Med school (seemingly) is all about learning in what seems to be the least efficient way possible. For instance, the first two years, you spend most of your time in the classroom* learning from PhD's who want you to learn what they enjoy. Then you spend 2-3 months fearfully cramming into your brain all the information that the writers of the USMLE want you to know (which may or may not be what the PhD's want you to know.) Then you get out on the wards and it's a whole new ballgame, son.
No one teaches you how to actually be a member of a medical team and that's a damn shame. I can tell you that for some people, sphingomyelin is very important. I can tell you that if the boards show a picture of a funny-looking guy with his hands held beside his face, it's probably a growth hormone-oma of the pituitary. But I'm having a hard time telling you how to actually take care of another human being. It just isn't taught.
I think there are two reasons for that. The first of which is, there just isn't time. They tell us the first day that there is too much information to learn in the four years we are given and we can't do it if we try, but we're expected to try. They can't teach you about the hospital because you don't yet know what sphingomyelin is. The second reason is, there's no possible way to do that. Every service in the hospital operates differently. And among services with the same aim, every hospital is different. There just ain't no way.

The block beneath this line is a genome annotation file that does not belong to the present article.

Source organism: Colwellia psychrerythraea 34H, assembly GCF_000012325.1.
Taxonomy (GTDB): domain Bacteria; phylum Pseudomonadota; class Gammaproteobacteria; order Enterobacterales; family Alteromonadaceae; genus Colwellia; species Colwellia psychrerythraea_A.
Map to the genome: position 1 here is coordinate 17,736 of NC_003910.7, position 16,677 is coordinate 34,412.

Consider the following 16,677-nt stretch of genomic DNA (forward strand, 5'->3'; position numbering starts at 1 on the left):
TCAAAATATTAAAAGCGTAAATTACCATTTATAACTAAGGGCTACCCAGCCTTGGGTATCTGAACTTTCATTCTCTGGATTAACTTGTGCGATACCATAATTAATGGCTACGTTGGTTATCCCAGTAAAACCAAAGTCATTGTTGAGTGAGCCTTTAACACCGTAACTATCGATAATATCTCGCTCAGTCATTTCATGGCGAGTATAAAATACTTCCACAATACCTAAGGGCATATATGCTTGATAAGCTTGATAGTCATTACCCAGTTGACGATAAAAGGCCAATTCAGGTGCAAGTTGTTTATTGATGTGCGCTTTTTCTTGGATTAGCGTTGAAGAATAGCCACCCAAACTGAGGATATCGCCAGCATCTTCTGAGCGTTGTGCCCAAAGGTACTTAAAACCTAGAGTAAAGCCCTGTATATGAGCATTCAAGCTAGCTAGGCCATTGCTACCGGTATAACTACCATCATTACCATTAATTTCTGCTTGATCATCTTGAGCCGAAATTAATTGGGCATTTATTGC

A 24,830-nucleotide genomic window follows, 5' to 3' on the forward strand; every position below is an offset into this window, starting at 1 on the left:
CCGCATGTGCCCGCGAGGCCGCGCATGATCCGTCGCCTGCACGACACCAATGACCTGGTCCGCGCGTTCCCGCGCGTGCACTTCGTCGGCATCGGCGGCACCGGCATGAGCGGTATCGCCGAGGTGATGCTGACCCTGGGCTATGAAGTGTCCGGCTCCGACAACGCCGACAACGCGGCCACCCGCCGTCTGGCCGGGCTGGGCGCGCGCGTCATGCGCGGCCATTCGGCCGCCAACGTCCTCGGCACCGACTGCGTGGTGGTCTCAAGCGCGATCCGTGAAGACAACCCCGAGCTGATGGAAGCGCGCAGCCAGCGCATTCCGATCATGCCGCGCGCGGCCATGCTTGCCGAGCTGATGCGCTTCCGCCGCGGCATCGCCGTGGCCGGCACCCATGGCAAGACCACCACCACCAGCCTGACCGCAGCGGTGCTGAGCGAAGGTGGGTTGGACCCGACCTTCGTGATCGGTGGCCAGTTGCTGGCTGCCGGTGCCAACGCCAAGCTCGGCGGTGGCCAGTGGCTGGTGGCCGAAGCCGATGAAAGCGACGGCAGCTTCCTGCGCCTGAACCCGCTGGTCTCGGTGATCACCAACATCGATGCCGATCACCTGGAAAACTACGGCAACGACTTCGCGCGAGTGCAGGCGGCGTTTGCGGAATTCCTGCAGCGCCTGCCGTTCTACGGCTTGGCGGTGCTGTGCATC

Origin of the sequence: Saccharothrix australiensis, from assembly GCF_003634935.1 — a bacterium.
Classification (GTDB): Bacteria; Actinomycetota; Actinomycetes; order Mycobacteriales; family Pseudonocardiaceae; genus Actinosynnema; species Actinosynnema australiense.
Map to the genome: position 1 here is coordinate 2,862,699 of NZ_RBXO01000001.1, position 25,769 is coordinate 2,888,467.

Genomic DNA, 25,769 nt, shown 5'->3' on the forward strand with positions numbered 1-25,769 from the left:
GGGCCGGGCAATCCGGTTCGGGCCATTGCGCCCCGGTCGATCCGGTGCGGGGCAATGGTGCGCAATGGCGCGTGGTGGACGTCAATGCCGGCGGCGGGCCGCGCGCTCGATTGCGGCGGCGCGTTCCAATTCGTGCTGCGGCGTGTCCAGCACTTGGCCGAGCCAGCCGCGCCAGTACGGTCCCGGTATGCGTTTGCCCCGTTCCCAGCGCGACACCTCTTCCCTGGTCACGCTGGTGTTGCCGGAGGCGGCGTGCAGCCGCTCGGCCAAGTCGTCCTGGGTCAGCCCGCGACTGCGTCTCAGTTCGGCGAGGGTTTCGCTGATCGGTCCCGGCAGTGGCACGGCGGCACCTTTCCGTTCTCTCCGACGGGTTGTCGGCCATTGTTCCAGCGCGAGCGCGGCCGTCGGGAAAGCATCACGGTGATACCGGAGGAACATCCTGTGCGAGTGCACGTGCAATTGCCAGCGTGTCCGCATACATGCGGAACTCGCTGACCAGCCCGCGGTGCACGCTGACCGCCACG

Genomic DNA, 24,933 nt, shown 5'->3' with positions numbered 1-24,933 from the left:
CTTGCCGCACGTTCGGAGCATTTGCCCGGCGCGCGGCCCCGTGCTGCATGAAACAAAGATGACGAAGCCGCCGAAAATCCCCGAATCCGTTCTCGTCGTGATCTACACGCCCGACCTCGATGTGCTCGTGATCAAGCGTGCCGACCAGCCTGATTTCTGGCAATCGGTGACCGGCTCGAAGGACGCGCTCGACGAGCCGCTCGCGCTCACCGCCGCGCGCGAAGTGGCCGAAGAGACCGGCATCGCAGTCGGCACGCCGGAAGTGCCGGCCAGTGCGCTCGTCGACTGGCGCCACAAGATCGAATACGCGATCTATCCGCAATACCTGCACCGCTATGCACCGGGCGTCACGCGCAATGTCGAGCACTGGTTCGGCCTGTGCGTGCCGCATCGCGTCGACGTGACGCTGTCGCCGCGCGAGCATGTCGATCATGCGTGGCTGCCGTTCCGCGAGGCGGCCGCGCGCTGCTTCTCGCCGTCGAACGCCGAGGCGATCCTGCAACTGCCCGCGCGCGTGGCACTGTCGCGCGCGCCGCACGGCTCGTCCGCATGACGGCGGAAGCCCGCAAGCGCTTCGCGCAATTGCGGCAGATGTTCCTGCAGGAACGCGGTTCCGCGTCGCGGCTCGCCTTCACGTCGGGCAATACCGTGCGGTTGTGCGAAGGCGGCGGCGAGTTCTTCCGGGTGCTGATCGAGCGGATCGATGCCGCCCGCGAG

Which is why I kind of shrug when my intern's eyes bug out as I say "I only went to pediatric traumas last night." I'm rotating through peds surgery right now, so I think, when I'm on call I go to the peds stuff - right? Wrong. When I'm on call during my peds rotation, I go to pediatric AND adult traumas. For some reason my intern thinks this should be self-evident. I don't much mind. I had a real, real quiet night and I got a ton of reading done. Maybe next time.
Live and learn, you know? Except not really. An attending was talking to me about just that, learning theory. There's a method to learning medicine called "See one, do one, teach one." And it's as simple as that. See a procedure, do it yourself, teach it to someone else. My attending says to me, that's a system designed to propagate errors. The real way to do it is see it, do it, see it again, do it again, etc. That way you see it, then you do it (realizing what you are actually doing,) and then you see it again with eyes open. But that doesn't really work in an environment in which your role changes constantly. And that's the difficulty here - knowing one's role.
Surgery can be pretty good for that. For instance, in the OR I have a very simple role as a helper. I help retract during surgery (if needed,) I bring in the bed when the surgery is over, and I write the operative note at the end. Ultimately that's all that is required to be a good medical student. Anything after that is up to me... but what role am I to take? I feel like I know just enough to cover a dime if it isn't windy.
So I don't feel too bad about going to the lone pediatric trauma last night, and reading instead. If I'm going to feel comfortable taking a hand, I've got to be more confident in what I know. If the efficient way to do that is just to sit down and do it, I'm doing it.
And it was kind of fun to sit up and read, read, read. Haven't done that in a long time. Unfortunately, I had to drink so much caffeine that by the time the morning came around, I was literally nauseous. Yet another example of med school's pervading themes: learn about being a healthy person, but don't immediately apply much of that knowledge to yourself.
*Others did. I spent most of my time out of class, in my room. With my books.